“These things I call the DOLTS; death, order, love, transformation, sovereignty—these things you’ll find in the classics.”
—Greg Robin Smith
Stealing from Shakespeare

Here are 23 examples of how Lin-Manual Miranda keeps the life or death stakes (or at least conflict) in the foreground of the first act of Hamilton. And has a healthy dose of foreshadowing in the background that will pay off in act two.:

  1. Aaron Burr in the second song:
    “Fools who run their mouths off wind up dead.”
  2. Alexander Hamilton in the third song:
    “I am not throwing away my shot” 
    (One line that actually packs into it foreshadowing, double meaning/irony, and stakes)
  3. Hamilton in the fourth song:
    “I imagine death so much it feels more like a memory.”
  4. Lafayette/Mulligan/Laurens sing together in the fourth song:
    “I may not live to see our glory!”
  5. Peggy Schulyer in the fifth song:
    “It’s bad enough there’ll be violence on our shore.”
  6. Samuel Seabury in the sixth song:
    “Chaos and bloodshed are not A solution.”
  7. King George in the seventh song:
    “Cuz when push comes to shove, I will kill your friends and family to remind you of my love.”
  8. George Washington in the eight song:
    “We are outgunned, outmanned, outnumbered, outplanned.”
  9. Burr in the ninth song:
    “Washington hires Hamilton right on sight, But Hamilton still wants to fight.”  
  10. Hamilton in the tenth song:
    “Eliza, I don’t have a dollar to my name, an acre of land, a troop to command, a dollop of fame.”
  11. Angelica Schulyer in the eleventh song:
    “He will never be satisfied. I will never be satisfied.” 
  12. Laurens in the twelfth song:
    “Well, well, I heard you’ve got someone on the side, Burr.”
  13. Burr in the thirteenth song:
    “Hamilton faces an endless uphill climb.”
  14. George Washington in the fourteenth song:
    “Stay alive ’til this horror show is past. We’re gonna fly a lot of flags half-mast.”
  15. Company sings in the fifteenth song:
    “Pick a place to die where it’s high and dry.”
  16. Hamilton in the sixteenth song:
    “I’m more than willing to die—”
  17. Eliza Schulyer in the seventieth song:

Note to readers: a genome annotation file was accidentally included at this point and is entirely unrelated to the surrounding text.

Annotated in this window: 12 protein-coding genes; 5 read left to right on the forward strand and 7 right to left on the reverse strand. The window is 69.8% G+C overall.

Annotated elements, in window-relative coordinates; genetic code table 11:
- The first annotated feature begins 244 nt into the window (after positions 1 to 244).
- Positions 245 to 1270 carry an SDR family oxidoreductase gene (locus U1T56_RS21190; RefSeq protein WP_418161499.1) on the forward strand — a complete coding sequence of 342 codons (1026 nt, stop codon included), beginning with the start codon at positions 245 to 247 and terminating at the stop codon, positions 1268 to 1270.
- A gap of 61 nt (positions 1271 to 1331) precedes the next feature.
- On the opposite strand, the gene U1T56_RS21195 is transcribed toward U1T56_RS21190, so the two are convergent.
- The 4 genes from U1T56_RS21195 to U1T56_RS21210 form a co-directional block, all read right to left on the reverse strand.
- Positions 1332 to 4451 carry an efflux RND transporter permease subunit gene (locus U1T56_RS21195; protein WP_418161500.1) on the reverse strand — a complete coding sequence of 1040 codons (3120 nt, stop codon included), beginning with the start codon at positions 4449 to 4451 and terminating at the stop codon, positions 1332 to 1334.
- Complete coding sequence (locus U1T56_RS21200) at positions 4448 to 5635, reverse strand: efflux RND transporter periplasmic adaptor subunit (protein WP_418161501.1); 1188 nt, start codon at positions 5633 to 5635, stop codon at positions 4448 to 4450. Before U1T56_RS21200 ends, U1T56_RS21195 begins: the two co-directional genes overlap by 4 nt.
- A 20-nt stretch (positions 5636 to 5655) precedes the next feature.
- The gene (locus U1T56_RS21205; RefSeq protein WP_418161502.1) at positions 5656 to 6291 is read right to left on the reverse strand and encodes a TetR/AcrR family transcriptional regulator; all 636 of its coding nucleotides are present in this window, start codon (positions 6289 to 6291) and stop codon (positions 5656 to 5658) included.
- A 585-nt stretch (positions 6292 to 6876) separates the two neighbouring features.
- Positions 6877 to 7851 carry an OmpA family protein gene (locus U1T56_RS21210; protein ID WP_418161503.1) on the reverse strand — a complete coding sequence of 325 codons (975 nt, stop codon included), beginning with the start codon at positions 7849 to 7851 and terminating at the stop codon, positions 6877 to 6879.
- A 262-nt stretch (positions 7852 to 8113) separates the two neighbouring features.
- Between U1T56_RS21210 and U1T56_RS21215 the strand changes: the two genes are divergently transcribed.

”The fact that you’re alive is a miracle. Just stay alive, that would be enough.”
  18. Burr sings in the eighteenth song:
    ”How does a ragtag volunteer army in need of a shower, somehow defeat a global superpower?”
  19. Washington in the ninetieth song:
    ”I led my men straight into a massacre, I witnessed their deaths first hand.”
  20. Hamilton in the twentieth song:
    “If this is the end of me, at least I have a friend with me, weapon in my hand, a command, and my men with me.”
  21. King George in the twenty-first song:
    “Oceans rise. Empires fall. It’s much harder when it’s all your call.”
  22. Burr/Hamilton in he twenty-second song:
    ”We’ll bleed and fight for you, we’ll make it right for you.”
  23. Burr in the twenty-third song:
    “Ev’ry proclamation guarantees ammunition for your enemies!”

These 23 songs take us to the intermission of Hamilton, and I’m going to pause my run of posts on the musical. I’ll switch gears in tomorrow’s post, and pick up with Hamilton later in the year.

Related post:
What’s at Stake? 
What’s at Stake? (David Wain)
Setups & Payoffs

Scott W. Smith

 

Let me tell you what I wished I’d known
when I was young and dream of glory
“Who Lives, Who Dies, Who Tells Your Story”
Lyrics by Lin-Manuel Miranda

One (of the many) remarkable things about the storytelling of Hamilton is how the creator, Lin-Manuel Miranda, compressed the story down to 2 hours and 40 minutes. Personally, the story flies by. And it is that compression that makes the story stand up to repeated viewing.

Plus, the more I listen to the soundtrack while driving the more layers I find. In the song “Stay Alive” there are these lines:

Congress writes, ‘George, attack the British forces.’ I shoot back, we have resorted to eating our horses.
Local Merchants deny use equipment, assistance, they only take the British money, so sing a song of sixpence.

Miranda compresses into 35 words what could be told in a 10 part miniseries. The is the struggle General George Washington and his army face during the American Revolution.

Whether it’s a brief mention of the “Battle of Monmouth” or a passing remark by Aaron Burr about his grandfather being “a fire and brimstone preacher” are each places you could pause Hamilton and spend hours doing research on the internet.

In a later post, I will write about Burr’s grandfather and the spiritually saturated storytelling used throughout Hamilton.  I doubt that one in 100,000 viewers of Hamilton could name Burr’s grandfather —Jonathan Edwards— and far fewer ever read Edwards’ most famous sermon.  The layers are so deep in Hamilton. 

I’m sure part of that is due to Miranda compressing Ron Chernow’s book on Hamilton into a musical, but it takes a creative genius to make history entertaining, informative, educational, dramatic—and singable all at the same time. Here are two songs, sung near the end of act 1, that are examples of contrast in storytelling.